The thing about Girl From The North Country is that it’s so deeply personal. As a fly on the wall, watching lives spiral out of control, you can’t help but feel intrusive. But just like a car crash, there is no looking away. While the subtle blend of music combines with remarkable and rich performances to trigger a roller coaster of emotions – despair to desperate hope, profound sadness to delight – you continue to rubberneck.
Written and directed by Conor McPherson, Girl features 22 Bob Dylan songs – I want You, You Ain’t Goin’ Nowhere, Hurricane and of course Girl From the North Country among them – reflective rather than forced, more ambiguous than popular hits. The difference between Girl and other popular ‘jukebox’ musicals (think Mamma Mia, We Will Rock You, Dusty) is that this is a story which stands strongly on its own, unreliant on the songs for connection. Its ensemble of characters, rich and diverse, uplifting and tragic, move about the stage joining together to sing and play instruments, (who knew Helen Dallimore could play the drums!) supported by four on-stage musicians. It’s the acting which binds the show, the subtlety of the songs enhances it. In fact, they blend so fluidly, seamlessly filling a pause in conversation, there’s no time to react, and most unusually applause is forgotten to allow the conversations to resume.
It’s 1934, a cold, bleak winter in Minnesota’s Midwest, Duluth to be precise and Dylan’s birthplace. Times certainly ‘were a changin’, (the song oddly, excluded from the repertoire) but not for the better. America was on its knees, in the grip of The Great Depression, as lives are destroyed overnight and futures remain perilously uncertain.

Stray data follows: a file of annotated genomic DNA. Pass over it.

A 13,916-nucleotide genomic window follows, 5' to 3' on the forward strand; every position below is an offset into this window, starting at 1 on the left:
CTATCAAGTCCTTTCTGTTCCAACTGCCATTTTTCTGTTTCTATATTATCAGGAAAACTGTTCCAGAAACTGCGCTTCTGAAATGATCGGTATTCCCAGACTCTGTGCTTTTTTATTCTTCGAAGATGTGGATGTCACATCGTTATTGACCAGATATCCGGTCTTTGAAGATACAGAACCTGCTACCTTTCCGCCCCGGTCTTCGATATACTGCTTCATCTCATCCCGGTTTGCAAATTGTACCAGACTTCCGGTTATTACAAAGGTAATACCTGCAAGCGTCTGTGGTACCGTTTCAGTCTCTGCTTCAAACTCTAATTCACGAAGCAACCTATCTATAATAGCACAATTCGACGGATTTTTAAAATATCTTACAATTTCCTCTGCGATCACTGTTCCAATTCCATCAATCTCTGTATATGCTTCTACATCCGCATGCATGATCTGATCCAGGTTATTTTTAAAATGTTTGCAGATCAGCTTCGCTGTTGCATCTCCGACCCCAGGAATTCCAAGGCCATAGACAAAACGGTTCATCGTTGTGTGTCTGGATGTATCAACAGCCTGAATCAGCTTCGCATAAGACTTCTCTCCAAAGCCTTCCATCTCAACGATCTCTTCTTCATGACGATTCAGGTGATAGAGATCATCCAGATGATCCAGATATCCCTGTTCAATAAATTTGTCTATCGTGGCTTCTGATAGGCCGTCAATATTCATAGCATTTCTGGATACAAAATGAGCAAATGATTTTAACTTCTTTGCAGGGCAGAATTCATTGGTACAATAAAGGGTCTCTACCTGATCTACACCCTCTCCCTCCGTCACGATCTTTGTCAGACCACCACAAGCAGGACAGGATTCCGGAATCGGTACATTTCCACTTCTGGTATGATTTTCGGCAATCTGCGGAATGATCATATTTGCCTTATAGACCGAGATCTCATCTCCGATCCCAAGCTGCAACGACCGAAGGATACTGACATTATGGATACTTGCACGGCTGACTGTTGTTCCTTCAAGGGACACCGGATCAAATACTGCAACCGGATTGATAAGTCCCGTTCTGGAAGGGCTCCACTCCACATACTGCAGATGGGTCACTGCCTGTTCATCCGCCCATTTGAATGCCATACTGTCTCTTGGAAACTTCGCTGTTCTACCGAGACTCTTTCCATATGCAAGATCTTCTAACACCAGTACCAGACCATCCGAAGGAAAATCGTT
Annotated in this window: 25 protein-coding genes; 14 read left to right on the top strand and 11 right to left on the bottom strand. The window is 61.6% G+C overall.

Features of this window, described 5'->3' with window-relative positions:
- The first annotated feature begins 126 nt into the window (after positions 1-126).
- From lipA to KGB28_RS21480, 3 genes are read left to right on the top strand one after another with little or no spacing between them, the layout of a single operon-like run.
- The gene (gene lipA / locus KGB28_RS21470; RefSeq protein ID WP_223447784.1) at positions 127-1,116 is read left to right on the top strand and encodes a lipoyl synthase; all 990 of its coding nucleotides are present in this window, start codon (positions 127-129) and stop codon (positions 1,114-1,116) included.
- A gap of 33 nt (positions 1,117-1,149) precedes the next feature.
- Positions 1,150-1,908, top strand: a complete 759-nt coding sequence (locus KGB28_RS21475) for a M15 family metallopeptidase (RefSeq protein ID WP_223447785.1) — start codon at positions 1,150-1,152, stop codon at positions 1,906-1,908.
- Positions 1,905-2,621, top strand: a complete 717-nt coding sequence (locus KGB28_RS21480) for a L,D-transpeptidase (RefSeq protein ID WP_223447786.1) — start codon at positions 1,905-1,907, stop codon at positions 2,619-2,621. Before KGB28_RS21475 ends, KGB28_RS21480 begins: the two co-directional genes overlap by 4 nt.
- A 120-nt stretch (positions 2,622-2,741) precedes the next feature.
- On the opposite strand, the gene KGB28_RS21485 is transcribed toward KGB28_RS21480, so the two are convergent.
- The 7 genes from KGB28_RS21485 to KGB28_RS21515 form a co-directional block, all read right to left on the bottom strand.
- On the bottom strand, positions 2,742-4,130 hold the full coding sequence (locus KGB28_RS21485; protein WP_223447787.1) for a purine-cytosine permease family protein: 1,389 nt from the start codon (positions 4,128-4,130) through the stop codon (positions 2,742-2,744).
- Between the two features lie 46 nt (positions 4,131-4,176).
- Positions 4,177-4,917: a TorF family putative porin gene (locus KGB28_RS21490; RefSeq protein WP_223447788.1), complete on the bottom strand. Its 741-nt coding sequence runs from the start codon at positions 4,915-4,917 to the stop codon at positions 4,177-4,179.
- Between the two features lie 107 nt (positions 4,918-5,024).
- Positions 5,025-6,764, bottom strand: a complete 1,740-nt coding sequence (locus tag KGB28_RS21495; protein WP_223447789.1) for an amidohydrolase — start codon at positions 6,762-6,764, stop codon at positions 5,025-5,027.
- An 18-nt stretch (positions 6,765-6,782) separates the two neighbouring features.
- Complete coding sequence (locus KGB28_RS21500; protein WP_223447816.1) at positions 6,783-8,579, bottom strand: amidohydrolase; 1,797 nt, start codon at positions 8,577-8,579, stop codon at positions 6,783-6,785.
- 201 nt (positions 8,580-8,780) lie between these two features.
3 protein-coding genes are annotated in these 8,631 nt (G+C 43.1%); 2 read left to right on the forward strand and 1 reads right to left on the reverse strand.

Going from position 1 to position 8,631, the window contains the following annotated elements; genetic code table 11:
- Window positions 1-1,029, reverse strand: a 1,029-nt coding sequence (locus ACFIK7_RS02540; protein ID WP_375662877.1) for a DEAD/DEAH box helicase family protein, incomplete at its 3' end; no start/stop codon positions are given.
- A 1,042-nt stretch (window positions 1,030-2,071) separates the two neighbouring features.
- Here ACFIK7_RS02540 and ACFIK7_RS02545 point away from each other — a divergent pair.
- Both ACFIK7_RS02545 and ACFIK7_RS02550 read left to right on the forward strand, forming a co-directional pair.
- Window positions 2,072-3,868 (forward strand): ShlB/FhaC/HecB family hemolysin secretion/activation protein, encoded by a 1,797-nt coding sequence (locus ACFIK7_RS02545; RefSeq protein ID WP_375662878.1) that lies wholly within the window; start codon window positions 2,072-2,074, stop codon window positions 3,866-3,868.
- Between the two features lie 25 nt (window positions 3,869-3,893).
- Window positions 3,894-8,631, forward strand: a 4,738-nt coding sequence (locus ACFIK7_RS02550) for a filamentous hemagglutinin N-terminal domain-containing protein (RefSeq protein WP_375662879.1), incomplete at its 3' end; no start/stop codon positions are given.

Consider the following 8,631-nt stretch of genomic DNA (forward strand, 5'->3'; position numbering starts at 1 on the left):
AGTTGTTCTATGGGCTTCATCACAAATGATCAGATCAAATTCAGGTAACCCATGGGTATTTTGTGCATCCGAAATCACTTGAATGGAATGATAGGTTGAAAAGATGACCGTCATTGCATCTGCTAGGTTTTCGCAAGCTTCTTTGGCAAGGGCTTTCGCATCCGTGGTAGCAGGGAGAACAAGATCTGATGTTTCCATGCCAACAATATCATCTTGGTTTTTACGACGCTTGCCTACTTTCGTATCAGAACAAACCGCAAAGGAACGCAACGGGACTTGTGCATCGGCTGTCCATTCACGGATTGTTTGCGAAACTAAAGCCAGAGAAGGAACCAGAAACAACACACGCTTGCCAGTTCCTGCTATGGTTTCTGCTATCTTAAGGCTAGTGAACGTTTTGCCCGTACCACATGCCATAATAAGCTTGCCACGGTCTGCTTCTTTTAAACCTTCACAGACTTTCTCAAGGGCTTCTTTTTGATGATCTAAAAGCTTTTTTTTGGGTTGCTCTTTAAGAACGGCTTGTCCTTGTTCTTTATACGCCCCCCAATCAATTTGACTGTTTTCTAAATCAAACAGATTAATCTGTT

We’re taken to a dilapidated boarding house run by Nick Laine (Peter Kowitz), a refuge for outcasts who have nothing in common, bar enduring hardship and secrets. Nick is facing foreclosure, burdened further by his mentally ill wife Elizabeth (Lisa McCune), alcoholic would-be writer son Gene (James Smith) and adopted black pregnant daughter, Marianne (Zahra Newman).
McCune is consistently disturbing as Elizabeth, who beset by dementia is unpredictable and fragile, shining in brief moments of canny, and her rendition of Forever Young is powerful and heartbreaking. While Kowitz does not sing, (it’s what convinced him to take the role), his performance is one of the strongest, exhausted but mindful he struggles to rescue his family and grandfather’s guest house while clinging to a little solace from the widowed Mrs Neilsen (Christina O’Neill).
Then there’s Joe (Callum Francis) the black boxer fresh out of prison; Reverend Marlow (Grant Piro) the travelling bible salesman, more hypocrite than righteous; elderly shoemaker Mr Perrry (Peter Carroll ) a simple but ghastly inappropriate solution for Marianne; and Dr Walker, (Terence Crawford) the part-time narrator whose pitch perfect mid-western drawl reminds us exactly where we are – stuck in the middle of nowhere.
The sets are fluid, with largely dim lighting creating a hopeless atmosphere, while vignettes subtly lit at the rear and projections on the back wall, add more detail to the scene unfolding centre stage.
This is more of a drama enhanced intuitively by song than a musical. It’s haunting and compelling, with an outstanding cast dropping you effortlessly into an abyss of despair before lifting you up to the horizon of hope. Go see it.